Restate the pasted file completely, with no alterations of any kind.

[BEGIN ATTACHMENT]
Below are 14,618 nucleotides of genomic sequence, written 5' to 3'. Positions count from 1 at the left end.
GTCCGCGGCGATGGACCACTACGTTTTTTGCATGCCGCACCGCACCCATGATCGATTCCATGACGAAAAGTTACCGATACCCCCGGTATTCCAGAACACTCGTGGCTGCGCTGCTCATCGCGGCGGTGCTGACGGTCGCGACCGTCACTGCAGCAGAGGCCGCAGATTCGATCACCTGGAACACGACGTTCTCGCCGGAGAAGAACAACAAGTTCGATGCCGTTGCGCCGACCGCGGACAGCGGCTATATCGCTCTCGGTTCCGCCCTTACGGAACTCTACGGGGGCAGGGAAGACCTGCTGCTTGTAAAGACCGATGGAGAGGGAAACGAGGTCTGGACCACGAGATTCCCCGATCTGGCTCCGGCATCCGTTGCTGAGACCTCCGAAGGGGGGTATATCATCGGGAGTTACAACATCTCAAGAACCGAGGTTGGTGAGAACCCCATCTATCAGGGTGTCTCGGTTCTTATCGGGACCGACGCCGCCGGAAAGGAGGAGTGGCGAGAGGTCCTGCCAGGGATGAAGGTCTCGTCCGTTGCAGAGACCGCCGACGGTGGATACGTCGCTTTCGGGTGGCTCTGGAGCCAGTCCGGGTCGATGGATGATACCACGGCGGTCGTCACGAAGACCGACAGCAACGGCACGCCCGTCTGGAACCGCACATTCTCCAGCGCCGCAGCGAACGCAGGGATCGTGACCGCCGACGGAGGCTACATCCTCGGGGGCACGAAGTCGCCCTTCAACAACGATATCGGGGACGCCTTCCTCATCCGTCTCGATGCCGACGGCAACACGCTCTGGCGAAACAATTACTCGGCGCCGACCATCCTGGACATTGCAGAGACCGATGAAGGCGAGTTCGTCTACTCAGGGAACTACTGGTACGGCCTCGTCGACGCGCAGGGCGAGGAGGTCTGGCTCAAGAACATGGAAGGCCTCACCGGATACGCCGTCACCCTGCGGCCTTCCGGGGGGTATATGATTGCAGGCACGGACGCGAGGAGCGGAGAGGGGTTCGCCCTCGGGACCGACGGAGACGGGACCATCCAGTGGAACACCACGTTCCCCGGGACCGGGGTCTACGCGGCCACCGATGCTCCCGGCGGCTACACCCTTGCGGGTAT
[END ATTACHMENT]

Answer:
Below are 14,618 nucleotides of genomic sequence, written 5' to 3'. Positions count from 1 at the left end.
GTCCGCGGCGATGGACCACTACGTTTTTTGCATGCCGCACCGCACCCATGATCGATTCCATGACGAAAAGTTACCGATACCCCCGGTATTCCAGAACACTCGTGGCTGCGCTGCTCATCGCGGCGGTGCTGACGGTCGCGACCGTCACTGCAGCAGAGGCCGCAGATTCGATCACCTGGAACACGACGTTCTCGCCGGAGAAGAACAACAAGTTCGATGCCGTTGCGCCGACCGCGGACAGCGGCTATATCGCTCTCGGTTCCGCCCTTACGGAACTCTACGGGGGCAGGGAAGACCTGCTGCTTGTAAAGACCGATGGAGAGGGAAACGAGGTCTGGACCACGAGATTCCCCGATCTGGCTCCGGCATCCGTTGCTGAGACCTCCGAAGGGGGGTATATCATCGGGAGTTACAACATCTCAAGAACCGAGGTTGGTGAGAACCCCATCTATCAGGGTGTCTCGGTTCTTATCGGGACCGACGCCGCCGGAAAGGAGGAGTGGCGAGAGGTCCTGCCAGGGATGAAGGTCTCGTCCGTTGCAGAGACCGCCGACGGTGGATACGTCGCTTTCGGGTGGCTCTGGAGCCAGTCCGGGTCGATGGATGATACCACGGCGGTCGTCACGAAGACCGACAGCAACGGCACGCCCGTCTGGAACCGCACATTCTCCAGCGCCGCAGCGAACGCAGGGATCGTGACCGCCGACGGAGGCTACATCCTCGGGGGCACGAAGTCGCCCTTCAACAACGATATCGGGGACGCCTTCCTCATCCGTCTCGATGCCGACGGCAACACGCTCTGGCGAAACAATTACTCGGCGCCGACCATCCTGGACATTGCAGAGACCGATGAAGGCGAGTTCGTCTACTCAGGGAACTACTGGTACGGCCTCGTCGACGCGCAGGGCGAGGAGGTCTGGCTCAAGAACATGGAAGGCCTCACCGGATACGCCGTCACCCTGCGGCCTTCCGGGGGGTATATGATTGCAGGCACGGACGCGAGGAGCGGAGAGGGGTTCGCCCTCGGGACCGACGGAGACGGGACCATCCAGTGGAACACCACGTTCCCCGGGACCGGGGTCTACGCGGCCACCGATGCTCCCGGCGGCTACACCCTTGCGGGTAT